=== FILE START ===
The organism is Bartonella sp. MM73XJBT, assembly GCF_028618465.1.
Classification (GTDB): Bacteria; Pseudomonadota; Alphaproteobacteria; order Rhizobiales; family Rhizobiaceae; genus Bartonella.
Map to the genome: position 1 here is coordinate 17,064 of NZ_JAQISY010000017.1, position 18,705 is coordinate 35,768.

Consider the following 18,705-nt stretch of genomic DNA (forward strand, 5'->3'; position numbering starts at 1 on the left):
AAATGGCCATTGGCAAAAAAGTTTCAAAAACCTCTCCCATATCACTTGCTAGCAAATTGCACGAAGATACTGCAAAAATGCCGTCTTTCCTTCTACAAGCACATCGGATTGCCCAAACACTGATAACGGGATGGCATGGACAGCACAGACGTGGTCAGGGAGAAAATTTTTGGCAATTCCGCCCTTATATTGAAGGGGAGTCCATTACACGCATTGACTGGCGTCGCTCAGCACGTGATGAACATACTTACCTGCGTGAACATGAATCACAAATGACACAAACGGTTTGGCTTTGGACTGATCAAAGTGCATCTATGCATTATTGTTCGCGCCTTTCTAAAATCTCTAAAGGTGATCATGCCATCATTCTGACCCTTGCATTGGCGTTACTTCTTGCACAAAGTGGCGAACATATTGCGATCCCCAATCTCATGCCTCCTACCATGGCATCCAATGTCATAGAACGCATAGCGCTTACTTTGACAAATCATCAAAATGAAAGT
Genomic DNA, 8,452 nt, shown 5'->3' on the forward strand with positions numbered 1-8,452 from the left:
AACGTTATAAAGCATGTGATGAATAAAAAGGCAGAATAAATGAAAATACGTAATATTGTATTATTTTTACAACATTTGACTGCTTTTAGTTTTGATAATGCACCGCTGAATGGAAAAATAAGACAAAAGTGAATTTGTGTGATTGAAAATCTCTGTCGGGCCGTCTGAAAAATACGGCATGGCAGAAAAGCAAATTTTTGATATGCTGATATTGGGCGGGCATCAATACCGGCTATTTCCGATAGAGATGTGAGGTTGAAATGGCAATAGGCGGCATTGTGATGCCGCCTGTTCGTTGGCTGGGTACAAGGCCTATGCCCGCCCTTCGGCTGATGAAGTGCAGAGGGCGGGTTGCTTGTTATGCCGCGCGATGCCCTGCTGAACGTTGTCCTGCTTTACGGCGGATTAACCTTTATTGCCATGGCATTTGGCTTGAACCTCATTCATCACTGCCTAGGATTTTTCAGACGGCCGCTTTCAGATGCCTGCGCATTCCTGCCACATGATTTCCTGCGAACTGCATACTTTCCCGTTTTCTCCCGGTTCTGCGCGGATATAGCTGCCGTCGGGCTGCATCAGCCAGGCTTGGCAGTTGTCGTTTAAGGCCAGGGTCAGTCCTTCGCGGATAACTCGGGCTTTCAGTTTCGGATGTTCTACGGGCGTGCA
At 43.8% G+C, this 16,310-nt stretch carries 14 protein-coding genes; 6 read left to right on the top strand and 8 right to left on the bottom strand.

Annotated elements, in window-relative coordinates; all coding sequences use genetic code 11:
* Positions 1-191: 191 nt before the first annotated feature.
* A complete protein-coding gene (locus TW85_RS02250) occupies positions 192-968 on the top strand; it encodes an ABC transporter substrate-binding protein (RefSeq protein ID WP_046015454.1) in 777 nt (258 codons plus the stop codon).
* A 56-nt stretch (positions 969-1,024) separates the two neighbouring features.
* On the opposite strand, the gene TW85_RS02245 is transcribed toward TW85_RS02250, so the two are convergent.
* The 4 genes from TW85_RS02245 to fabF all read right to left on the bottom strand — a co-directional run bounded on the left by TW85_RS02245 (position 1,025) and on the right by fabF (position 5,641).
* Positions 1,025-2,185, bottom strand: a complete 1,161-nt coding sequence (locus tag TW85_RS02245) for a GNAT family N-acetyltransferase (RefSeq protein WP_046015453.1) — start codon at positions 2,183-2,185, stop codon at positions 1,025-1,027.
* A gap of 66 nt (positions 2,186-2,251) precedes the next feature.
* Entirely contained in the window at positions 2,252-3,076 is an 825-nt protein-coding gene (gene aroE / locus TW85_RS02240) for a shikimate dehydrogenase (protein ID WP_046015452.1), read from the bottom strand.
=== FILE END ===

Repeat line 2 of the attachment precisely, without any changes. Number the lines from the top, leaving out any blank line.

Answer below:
Classification (GTDB): Bacteria; Pseudomonadota; Alphaproteobacteria; order Rhizobiales; family Rhizobiaceae; genus Bartonella.